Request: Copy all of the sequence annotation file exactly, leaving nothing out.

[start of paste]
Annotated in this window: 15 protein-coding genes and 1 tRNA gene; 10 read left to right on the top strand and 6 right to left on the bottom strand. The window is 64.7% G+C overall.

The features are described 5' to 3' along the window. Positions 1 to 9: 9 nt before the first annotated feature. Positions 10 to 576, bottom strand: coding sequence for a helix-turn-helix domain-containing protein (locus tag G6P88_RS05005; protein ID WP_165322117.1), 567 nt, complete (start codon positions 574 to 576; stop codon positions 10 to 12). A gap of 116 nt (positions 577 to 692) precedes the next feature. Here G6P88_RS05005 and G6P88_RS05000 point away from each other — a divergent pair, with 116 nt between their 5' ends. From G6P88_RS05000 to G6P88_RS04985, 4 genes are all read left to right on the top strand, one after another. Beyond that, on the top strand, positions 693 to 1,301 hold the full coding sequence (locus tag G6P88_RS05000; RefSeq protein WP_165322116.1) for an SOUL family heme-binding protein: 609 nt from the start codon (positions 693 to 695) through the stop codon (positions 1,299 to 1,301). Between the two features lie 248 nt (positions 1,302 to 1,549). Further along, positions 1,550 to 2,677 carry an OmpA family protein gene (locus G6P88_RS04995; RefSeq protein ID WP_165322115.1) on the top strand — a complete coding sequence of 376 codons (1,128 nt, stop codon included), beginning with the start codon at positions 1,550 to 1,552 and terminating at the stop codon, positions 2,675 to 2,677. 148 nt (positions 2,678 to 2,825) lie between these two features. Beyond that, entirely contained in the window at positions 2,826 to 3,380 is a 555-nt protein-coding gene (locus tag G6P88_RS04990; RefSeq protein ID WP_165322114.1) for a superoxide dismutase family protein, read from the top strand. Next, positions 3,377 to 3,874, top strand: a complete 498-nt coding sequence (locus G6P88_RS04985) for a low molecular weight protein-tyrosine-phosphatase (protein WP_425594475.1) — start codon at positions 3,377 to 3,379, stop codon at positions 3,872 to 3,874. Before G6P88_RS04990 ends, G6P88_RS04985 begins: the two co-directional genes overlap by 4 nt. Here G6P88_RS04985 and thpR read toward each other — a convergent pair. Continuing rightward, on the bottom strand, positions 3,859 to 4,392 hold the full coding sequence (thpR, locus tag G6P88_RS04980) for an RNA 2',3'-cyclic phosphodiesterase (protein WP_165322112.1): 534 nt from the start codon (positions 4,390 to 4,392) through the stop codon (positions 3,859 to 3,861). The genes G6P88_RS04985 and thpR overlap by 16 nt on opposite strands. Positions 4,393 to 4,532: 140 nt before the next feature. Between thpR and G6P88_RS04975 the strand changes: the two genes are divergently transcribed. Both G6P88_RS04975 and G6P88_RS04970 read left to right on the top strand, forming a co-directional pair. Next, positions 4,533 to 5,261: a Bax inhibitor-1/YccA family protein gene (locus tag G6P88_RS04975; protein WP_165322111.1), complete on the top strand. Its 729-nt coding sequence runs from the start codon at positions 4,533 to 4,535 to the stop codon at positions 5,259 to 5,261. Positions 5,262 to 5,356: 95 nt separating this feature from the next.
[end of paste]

Annotated in this window: 15 protein-coding genes and 1 tRNA gene; 10 read left to right on the top strand and 6 right to left on the bottom strand. The window is 64.7% G+C overall.

The features are described 5' to 3' along the window. Positions 1 to 9: 9 nt before the first annotated feature. Positions 10 to 576, bottom strand: coding sequence for a helix-turn-helix domain-containing protein (locus tag G6P88_RS05005; protein ID WP_165322117.1), 567 nt, complete (start codon positions 574 to 576; stop codon positions 10 to 12). A gap of 116 nt (positions 577 to 692) precedes the next feature. Here G6P88_RS05005 and G6P88_RS05000 point away from each other — a divergent pair, with 116 nt between their 5' ends. From G6P88_RS05000 to G6P88_RS04985, 4 genes are all read left to right on the top strand, one after another. Beyond that, on the top strand, positions 693 to 1,301 hold the full coding sequence (locus tag G6P88_RS05000; RefSeq protein WP_165322116.1) for an SOUL family heme-binding protein: 609 nt from the start codon (positions 693 to 695) through the stop codon (positions 1,299 to 1,301). Between the two features lie 248 nt (positions 1,302 to 1,549). Further along, positions 1,550 to 2,677 carry an OmpA family protein gene (locus G6P88_RS04995; RefSeq protein ID WP_165322115.1) on the top strand — a complete coding sequence of 376 codons (1,128 nt, stop codon included), beginning with the start codon at positions 1,550 to 1,552 and terminating at the stop codon, positions 2,675 to 2,677. 148 nt (positions 2,678 to 2,825) lie between these two features. Beyond that, entirely contained in the window at positions 2,826 to 3,380 is a 555-nt protein-coding gene (locus tag G6P88_RS04990; RefSeq protein ID WP_165322114.1) for a superoxide dismutase family protein, read from the top strand. Next, positions 3,377 to 3,874, top strand: a complete 498-nt coding sequence (locus G6P88_RS04985) for a low molecular weight protein-tyrosine-phosphatase (protein WP_425594475.1) — start codon at positions 3,377 to 3,379, stop codon at positions 3,872 to 3,874. Before G6P88_RS04990 ends, G6P88_RS04985 begins: the two co-directional genes overlap by 4 nt. Here G6P88_RS04985 and thpR read toward each other — a convergent pair. Continuing rightward, on the bottom strand, positions 3,859 to 4,392 hold the full coding sequence (thpR, locus tag G6P88_RS04980) for an RNA 2',3'-cyclic phosphodiesterase (protein WP_165322112.1): 534 nt from the start codon (positions 4,390 to 4,392) through the stop codon (positions 3,859 to 3,861). The genes G6P88_RS04985 and thpR overlap by 16 nt on opposite strands. Positions 4,393 to 4,532: 140 nt before the next feature. Between thpR and G6P88_RS04975 the strand changes: the two genes are divergently transcribed. Both G6P88_RS04975 and G6P88_RS04970 read left to right on the top strand, forming a co-directional pair. Next, positions 4,533 to 5,261: a Bax inhibitor-1/YccA family protein gene (locus tag G6P88_RS04975; protein WP_165322111.1), complete on the top strand. Its 729-nt coding sequence runs from the start codon at positions 4,533 to 4,535 to the stop codon at positions 5,259 to 5,261. Positions 5,262 to 5,356: 95 nt separating this feature from the next.